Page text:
What Should I Do After My Tooth is Knocked Out?

What Should I Do After My Tooth is Knocked Out?

October 1, 2022
More than 5 million teeth are knocked out in the United States each year. It is one of the emergencies in dentistry that requires a prompt knocked-out tooth treatment. The avulsed tooth can be because of an injury to the face by an accident, a blow to the mouth, or playing contact sports. During the knocking out of the tooth, the dentist cannot rescue the blood vessels and damaged nerves. However, the tissues and the bones that cover the affected tooth root can be reattached. But the good news is that if you take the right action immediately, the tooth is replaced into the tooth socket successfully.

What to Do When Your Tooth Gets Knocked Out?

Below are the tips that can help you get relief from a knocked-out tooth:
  1. Hold the Tooth Carefully
Do not touch the tooth root because it can be damaged easily. Therefore, pick the tooth carefully by its crown. Make sure the tooth is not fully intact and fractured.
  1. Clean It
To eradicate the dirt from the tooth, gently hold it under the crown. After that, wash the tooth root under lukewarm water for ten seconds.
  • Avoid wiping the tooth with a cloth or another material because it can cause damage to the tooth root.
  • Avoid wrapping or drying the tooth with a cloth.
  • Do not rinse the tooth using soap or clear debris using your finger or cloth.
  • If you find the gums to bleed, use warm water to wash your mouth.
  1. Maintain Moisture Surrounding the Tooth
Even if you see blood, put the tooth back into its socket. Try to place it in one glass of milk and visit the emergency dentist near you immediately. To keep the tooth alive for a long time, use a PH-balanced solution. You can also put the teeth in one cup of saliva. Avoid using regular tap water because the surface cells of tooth roots cannot bear them for a long time. If your little one has knocked out a tooth, avoid re-implanting it. It’s because you may damage the adult tooth developing underneath it.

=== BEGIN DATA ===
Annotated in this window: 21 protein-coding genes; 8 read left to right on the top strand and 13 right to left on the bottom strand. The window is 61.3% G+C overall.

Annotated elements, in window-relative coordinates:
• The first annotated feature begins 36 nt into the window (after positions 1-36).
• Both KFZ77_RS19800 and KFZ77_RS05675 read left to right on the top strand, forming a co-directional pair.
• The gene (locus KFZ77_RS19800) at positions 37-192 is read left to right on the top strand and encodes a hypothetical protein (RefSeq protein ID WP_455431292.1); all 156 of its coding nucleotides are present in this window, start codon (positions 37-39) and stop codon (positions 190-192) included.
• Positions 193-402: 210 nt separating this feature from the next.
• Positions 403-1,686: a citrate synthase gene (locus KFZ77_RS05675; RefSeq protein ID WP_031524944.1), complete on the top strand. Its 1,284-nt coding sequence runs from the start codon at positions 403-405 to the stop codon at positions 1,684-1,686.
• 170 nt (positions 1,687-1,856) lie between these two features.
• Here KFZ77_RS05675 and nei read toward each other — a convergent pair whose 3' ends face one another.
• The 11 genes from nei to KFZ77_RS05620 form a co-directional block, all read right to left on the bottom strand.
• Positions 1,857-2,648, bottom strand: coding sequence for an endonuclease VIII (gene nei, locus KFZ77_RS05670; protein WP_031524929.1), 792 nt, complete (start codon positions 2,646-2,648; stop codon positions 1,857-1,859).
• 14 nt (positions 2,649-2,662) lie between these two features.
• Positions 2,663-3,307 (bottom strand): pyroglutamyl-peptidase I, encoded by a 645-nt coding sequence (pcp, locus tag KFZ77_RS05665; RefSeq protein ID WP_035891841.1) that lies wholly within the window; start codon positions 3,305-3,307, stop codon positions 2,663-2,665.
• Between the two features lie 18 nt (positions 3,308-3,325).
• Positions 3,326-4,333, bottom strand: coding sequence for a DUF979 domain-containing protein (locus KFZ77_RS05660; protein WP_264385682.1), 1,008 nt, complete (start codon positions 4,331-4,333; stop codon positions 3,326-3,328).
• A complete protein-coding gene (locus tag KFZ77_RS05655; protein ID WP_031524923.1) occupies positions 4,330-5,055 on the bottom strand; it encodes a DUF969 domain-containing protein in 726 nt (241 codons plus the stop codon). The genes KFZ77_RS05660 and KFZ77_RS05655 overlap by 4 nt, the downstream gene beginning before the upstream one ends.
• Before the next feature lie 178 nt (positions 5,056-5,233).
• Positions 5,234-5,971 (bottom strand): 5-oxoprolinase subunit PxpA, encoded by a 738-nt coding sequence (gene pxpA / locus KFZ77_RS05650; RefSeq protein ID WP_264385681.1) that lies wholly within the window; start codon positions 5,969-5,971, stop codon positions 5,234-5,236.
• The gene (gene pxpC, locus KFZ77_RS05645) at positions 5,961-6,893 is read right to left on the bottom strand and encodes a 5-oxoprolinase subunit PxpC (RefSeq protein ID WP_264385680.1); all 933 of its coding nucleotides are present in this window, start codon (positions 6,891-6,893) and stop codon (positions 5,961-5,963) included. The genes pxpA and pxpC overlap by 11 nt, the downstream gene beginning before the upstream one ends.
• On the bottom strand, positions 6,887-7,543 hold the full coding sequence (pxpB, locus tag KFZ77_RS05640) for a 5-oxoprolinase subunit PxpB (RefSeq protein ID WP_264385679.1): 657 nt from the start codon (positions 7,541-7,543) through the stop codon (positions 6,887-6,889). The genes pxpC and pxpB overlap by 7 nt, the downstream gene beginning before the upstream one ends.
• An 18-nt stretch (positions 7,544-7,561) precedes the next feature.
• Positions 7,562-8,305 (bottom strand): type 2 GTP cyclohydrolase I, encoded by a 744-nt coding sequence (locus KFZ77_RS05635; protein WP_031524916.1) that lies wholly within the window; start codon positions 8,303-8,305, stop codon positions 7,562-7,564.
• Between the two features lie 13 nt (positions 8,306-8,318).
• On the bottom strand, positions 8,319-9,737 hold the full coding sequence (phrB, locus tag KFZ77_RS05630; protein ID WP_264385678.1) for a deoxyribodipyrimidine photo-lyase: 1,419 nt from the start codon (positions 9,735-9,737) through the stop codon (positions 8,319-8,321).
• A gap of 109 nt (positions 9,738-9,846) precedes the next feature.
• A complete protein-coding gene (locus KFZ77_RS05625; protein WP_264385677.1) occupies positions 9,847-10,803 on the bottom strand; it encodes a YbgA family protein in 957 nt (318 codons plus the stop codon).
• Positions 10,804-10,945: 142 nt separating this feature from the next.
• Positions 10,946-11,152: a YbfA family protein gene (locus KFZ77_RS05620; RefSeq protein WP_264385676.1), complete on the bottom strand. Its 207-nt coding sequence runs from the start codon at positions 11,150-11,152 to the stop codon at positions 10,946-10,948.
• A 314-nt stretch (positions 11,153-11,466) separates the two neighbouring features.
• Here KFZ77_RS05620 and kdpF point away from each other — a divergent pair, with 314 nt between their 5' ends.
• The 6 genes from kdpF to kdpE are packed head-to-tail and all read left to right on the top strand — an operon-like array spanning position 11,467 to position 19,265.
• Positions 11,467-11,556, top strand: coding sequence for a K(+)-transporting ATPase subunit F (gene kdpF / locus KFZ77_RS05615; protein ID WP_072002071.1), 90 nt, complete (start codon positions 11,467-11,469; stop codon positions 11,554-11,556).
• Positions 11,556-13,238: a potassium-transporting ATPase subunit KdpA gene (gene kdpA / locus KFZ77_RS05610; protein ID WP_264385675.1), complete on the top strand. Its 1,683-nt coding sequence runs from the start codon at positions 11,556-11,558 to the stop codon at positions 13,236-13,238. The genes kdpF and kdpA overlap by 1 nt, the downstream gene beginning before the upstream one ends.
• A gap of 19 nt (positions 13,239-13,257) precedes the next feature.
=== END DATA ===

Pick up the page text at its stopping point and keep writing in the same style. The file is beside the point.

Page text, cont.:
1. Try to Place it Into the Socket
You can insert the tooth back into the socket by biting down on a moist paper towel or gauze gently. Make sure the tooth is facing the right side. But avoid forcing the affected tooth. Making it moisturized can help you put the tooth back in the socket if it does not return to its position. Alternatively, you can hold the tooth between your gums and cheeks for 15 to 30 minutes. Keep the jaw close till you see the dentist. If the dental office is closed, visit the emergency room instantly to discover the benefits of emergency dentistry in Old Saybrook, CT.
  1. Wear a Mouthguard
Always wear a high-quality mouthguard if you are playing contact sports. It is a rubber cover designed to protect the wearer against a blow to the mouth. Each mouthguard is custom-made as per the specifications of the patient. They can be either colored or clear.
  1. Get Dental Service Immediately
Timely action plays an essential role in tooth survival. If you replace the tooth into its socket within five minutes of being knocked out, it will most likely survive. Go to the emergency department or the dental office within half an hour of the injury. It allows the tooth to get re-implanted to the adjacent teeth for two to eight weeks.

What to Expect When Your Tooth Gets Knocked Out?

Placing the avulsed tooth back in its position can be simple or complicated. The dental professional at Saybrook Family Dental Care uses water to eradicate the debris from the tooth socket. After that, he/she slips it back into its position to re-implant it. The dental expert may perform a root canal procedure immediately or wait. The action the expert take relies on how long the tooth was out of the mouth and other factors. He/she will also use a composite material or a soft wire to splint the knocked-out tooth. The dental expert will evaluate the tooth within three to six months. It helps the professional to check the mouth to ensure the tooth has been successfully re-implanted. The tooth root re-attaches to the bone in between 3 to 4 weeks if does not get fractured. However, if there is more damage, it will need 6 to 8 weeks of repair.